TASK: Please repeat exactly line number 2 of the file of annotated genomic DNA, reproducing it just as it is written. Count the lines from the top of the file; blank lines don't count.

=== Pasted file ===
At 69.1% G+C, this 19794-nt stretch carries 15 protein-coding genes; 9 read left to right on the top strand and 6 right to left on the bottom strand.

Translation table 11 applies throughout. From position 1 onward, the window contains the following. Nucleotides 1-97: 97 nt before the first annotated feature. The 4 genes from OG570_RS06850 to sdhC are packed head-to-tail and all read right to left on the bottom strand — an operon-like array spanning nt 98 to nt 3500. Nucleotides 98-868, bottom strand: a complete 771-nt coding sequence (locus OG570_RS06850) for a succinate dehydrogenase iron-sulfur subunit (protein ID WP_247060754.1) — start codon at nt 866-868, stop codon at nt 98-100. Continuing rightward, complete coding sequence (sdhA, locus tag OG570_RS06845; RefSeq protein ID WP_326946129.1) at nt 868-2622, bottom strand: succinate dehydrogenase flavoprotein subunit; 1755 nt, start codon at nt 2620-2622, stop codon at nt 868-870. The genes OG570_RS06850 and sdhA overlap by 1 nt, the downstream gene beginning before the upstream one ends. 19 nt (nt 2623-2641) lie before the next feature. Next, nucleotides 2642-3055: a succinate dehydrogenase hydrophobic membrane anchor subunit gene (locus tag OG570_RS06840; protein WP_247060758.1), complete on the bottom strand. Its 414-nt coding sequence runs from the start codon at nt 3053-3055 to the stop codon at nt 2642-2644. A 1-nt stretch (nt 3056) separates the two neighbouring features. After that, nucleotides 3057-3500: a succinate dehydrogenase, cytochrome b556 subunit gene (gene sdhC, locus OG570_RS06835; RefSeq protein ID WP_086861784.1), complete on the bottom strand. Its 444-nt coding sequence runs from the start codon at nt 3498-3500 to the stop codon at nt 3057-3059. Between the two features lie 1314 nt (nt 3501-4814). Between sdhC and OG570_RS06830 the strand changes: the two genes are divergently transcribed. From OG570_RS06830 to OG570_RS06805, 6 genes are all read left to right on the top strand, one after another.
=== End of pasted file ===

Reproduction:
Translation table 11 applies throughout. From position 1 onward, the window contains the following. Nucleotides 1-97: 97 nt before the first annotated feature. The 4 genes from OG570_RS06850 to sdhC are packed head-to-tail and all read right to left on the bottom strand — an operon-like array spanning nt 98 to nt 3500. Nucleotides 98-868, bottom strand: a complete 771-nt coding sequence (locus OG570_RS06850) for a succinate dehydrogenase iron-sulfur subunit (protein ID WP_247060754.1) — start codon at nt 866-868, stop codon at nt 98-100. Continuing rightward, complete coding sequence (sdhA, locus tag OG570_RS06845; RefSeq protein ID WP_326946129.1) at nt 868-2622, bottom strand: succinate dehydrogenase flavoprotein subunit; 1755 nt, start codon at nt 2620-2622, stop codon at nt 868-870. The genes OG570_RS06850 and sdhA overlap by 1 nt, the downstream gene beginning before the upstream one ends. 19 nt (nt 2623-2641) lie before the next feature. Next, nucleotides 2642-3055: a succinate dehydrogenase hydrophobic membrane anchor subunit gene (locus tag OG570_RS06840; protein WP_247060758.1), complete on the bottom strand. Its 414-nt coding sequence runs from the start codon at nt 3053-3055 to the stop codon at nt 2642-2644. A 1-nt stretch (nt 3056) separates the two neighbouring features. After that, nucleotides 3057-3500: a succinate dehydrogenase, cytochrome b556 subunit gene (gene sdhC, locus OG570_RS06835; RefSeq protein ID WP_086861784.1), complete on the bottom strand. Its 444-nt coding sequence runs from the start codon at nt 3498-3500 to the stop codon at nt 3057-3059. Between the two features lie 1314 nt (nt 3501-4814). Between sdhC and OG570_RS06830 the strand changes: the two genes are divergently transcribed. From OG570_RS06830 to OG570_RS06805, 6 genes are all read left to right on the top strand, one after another.